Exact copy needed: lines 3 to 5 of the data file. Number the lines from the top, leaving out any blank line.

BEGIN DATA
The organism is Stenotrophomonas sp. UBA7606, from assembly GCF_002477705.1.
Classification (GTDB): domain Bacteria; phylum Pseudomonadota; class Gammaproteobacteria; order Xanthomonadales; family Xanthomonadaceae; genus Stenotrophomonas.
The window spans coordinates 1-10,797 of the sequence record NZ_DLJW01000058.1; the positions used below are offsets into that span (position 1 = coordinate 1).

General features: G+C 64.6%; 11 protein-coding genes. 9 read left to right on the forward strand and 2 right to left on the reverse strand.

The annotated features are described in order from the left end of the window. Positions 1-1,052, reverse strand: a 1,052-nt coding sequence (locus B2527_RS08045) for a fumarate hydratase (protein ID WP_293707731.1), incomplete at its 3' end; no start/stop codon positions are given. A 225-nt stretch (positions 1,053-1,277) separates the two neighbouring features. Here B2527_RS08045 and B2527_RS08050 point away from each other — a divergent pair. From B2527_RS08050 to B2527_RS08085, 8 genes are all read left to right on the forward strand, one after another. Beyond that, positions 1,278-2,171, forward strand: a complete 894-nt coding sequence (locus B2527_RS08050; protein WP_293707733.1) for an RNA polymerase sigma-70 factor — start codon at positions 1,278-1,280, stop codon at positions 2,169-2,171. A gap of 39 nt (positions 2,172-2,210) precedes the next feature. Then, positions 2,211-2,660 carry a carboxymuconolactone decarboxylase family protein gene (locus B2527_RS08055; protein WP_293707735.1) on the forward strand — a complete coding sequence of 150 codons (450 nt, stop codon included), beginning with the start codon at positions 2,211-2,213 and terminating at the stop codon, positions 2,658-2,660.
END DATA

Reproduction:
The window spans coordinates 1-10,797 of the sequence record NZ_DLJW01000058.1; the positions used below are offsets into that span (position 1 = coordinate 1).

General features: G+C 64.6%; 11 protein-coding genes. 9 read left to right on the forward strand and 2 right to left on the reverse strand.

The annotated features are described in order from the left end of the window. Positions 1-1,052, reverse strand: a 1,052-nt coding sequence (locus B2527_RS08045) for a fumarate hydratase (protein ID WP_293707731.1), incomplete at its 3' end; no start/stop codon positions are given. A 225-nt stretch (positions 1,053-1,277) separates the two neighbouring features. Here B2527_RS08045 and B2527_RS08050 point away from each other — a divergent pair. From B2527_RS08050 to B2527_RS08085, 8 genes are all read left to right on the forward strand, one after another. Beyond that, positions 1,278-2,171, forward strand: a complete 894-nt coding sequence (locus B2527_RS08050; protein WP_293707733.1) for an RNA polymerase sigma-70 factor — start codon at positions 1,278-1,280, stop codon at positions 2,169-2,171. A gap of 39 nt (positions 2,172-2,210) precedes the next feature. Then, positions 2,211-2,660 carry a carboxymuconolactone decarboxylase family protein gene (locus B2527_RS08055; protein WP_293707735.1) on the forward strand — a complete coding sequence of 150 codons (450 nt, stop codon included), beginning with the start codon at positions 2,211-2,213 and terminating at the stop codon, positions 2,658-2,660.